Because America’s intentions and values are uniquely pure, its sacrifices alone are worthy of mention.

Obama declared, “The plain fact is this: the United States of America has helped underwrite global security for more than six decades with the blood of our citizens and the strength of our arms.”

The fact that the global security so underwritten was, like that ensured by other empires past and present, derived from the subjugation, exploitation and death of countless people – described by Obama in strikingly imperial tones, as “tribal” and unable to “reason” – cannot be mentioned.

Their deaths, in the millions in Vietnam, in the hundreds and tens of thousands in Iraq and Afghanistan (not to mention in Latin America and Africa during the Cold War) are left unremarked.

When they must be mentioned, conflicts underwritten by the US, such as that between Israel and Palestine, are historically and morally whitewashed.

Instead of condemning a client state continuing to occupy a besieged nation, Obama laments the “hardening” of “tribal lines” between “Arabs and Jews” – a description so devoid of factual relevance that Obama the law professor would have surely scolded any student who uttered them.

Seeking new vocabulary

At its heart, Obama’s Nobel acceptance speech reveals that even this most eloquent and reflective of presidents cannot find a new vocabulary to describe America’s relationship with, and role in, the world.

The reason is clear: such a vocabulary cannot exist in the geopolitical framework in which Obama, whatever his intentions, feels constrained to operate.

Instead, the myth of American exceptionalism must be reasserted; it is the only way the president, and the American people with him, can imagine that the US will not ultimately suffer the same fate as the empires before it; that the iron laws of imperial rise and decay, and the violence attending both, simply will not apply to it.

Only then can it be imagined that the “evil in the world” has not touched us; that the “imperfections of man and the limits of reason,” as the president described them, apply to other men and ideas, and not to ours.

Only then can Obama mention human rights seven times in his speech while leaving unsaid what everyone sitting before him well knew: that US aid and support for regimes that systematically violate these rights would continue the next morning uninterrupted.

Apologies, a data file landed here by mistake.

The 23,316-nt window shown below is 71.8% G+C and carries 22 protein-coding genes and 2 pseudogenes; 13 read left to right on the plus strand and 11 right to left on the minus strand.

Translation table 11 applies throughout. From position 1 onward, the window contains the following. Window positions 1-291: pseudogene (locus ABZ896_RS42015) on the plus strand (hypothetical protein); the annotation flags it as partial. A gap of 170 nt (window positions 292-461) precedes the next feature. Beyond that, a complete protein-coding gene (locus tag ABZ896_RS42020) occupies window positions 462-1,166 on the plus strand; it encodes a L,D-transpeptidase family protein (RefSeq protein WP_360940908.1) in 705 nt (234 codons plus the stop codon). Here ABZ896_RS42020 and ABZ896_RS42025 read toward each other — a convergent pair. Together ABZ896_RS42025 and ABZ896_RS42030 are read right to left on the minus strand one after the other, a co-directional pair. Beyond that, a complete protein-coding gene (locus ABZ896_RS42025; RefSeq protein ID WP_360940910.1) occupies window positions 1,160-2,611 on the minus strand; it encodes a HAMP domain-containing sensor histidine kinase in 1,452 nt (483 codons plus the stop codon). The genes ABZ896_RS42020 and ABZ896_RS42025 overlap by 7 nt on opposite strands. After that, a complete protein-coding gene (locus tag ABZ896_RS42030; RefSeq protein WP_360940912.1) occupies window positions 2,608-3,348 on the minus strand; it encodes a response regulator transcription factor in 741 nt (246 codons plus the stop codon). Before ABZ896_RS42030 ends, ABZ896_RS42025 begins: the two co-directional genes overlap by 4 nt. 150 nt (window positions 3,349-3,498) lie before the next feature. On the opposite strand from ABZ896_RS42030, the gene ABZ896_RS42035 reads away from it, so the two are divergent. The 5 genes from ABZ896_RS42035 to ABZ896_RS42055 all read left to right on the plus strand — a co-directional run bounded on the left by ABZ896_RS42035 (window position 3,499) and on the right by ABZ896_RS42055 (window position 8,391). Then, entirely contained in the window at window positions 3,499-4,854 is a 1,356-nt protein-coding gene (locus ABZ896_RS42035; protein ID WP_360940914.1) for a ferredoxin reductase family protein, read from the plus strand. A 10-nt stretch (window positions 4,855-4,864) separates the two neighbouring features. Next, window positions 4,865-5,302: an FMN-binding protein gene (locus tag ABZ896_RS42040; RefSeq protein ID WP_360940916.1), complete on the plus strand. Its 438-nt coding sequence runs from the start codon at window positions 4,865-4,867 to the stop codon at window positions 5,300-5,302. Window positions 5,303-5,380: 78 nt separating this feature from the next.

Voices from below

The awarding of the Peace Prize to Obama reads like a desperate attempt to resuscitate the discredited idea of a “Great Man” of history ushering in a new era. It is an understandable fantasy, given the magnitude of the problems the world confronts.

But it distracts from the reality that it will be movements from below, however imperfect and irrational they can be, that will create, in Obama’s words, “the world that ought to be,” not leaders from above, however audacious their rhetoric.

In that regard, perhaps the most historically significant aspect of Obama’s speech is its irrelevance on the ground.

Around the world people who once looked to the US for inspiration or support are taking matters into their own hands. No one is waiting for the US to save or even support them anymore. The signs are everywhere, particularly in nearby Copenhagen, where smaller nations and a global NGO community is standing up to the US and other powers with unprecedented force.

But perhaps the most interesting signs surround the conflict Obama would not name, in the Holy Land.

Capital: East Jerusalem

In Oslo, Obama did not address the Israeli-Palestinian conflict [EPA]

No doubt in part to assuage its members’ growing “Muslim problem” as well as to fill the void left by the absences of even a semblance of impartial American mediation, the European Union is suddenly asserting its diplomatic weight by demanding Israeli recognition of East Jerusalem as Palestinian and refusing to support unilateral Israeli border drawing in the West Bank.

On the ground, Palestinians are slowly taking responsibility for resistance back into their own hands, literally taking apart sections of the Separation Wall piece by piece rather than wait for Hamas or the Palestinian Authority to make another ineffectual move.

At a closed door meeting I just returned from in Istanbul, Palestinian and Israeli scholars and activists, including those deeply involved in the settlement movement, are beginning the hard but necessary work of envisioning a new architecture of identity that would allow Israeli Jews and Palestinian Arabs to share sovereignty and territory throughout the whole of Israel/Palestine.

These and other uncoordinated attempts to change the basic structure of the system Obama is trying to reinforce represent the first stirrings of a new vocabulary, even language of change.

When coupled with the burgeoning struggles for democracy and human rights in the Muslim world, and even broader struggles across the global south, they constitute a direct challenge to the system President Obama, like his counterparts in Moscow, Beijing, and other global power centres, prefers to leave unnamed.

Such a multi-layered, often disorganised movement will likely remain too amorphous and hard to define ever to award a Nobel Peace Prize. But if history is kind, it just might help usher in the global transformation that Obama and the Nobel committee can only dream of.

Mark LeVine is currently visiting professor at the Center for Middle Eastern Studies at Lund University, Sweden. His books include Heavy Metal Islam: Rock, Resistance, and the Struggle for the Soul of Islam and Impossible Peace: Israel/Palestine Since 1989.

The views expressed in this article are the author’s own and do not necessarily reflect Al Jazeera’s editorial policy.

Source: Al Jazeera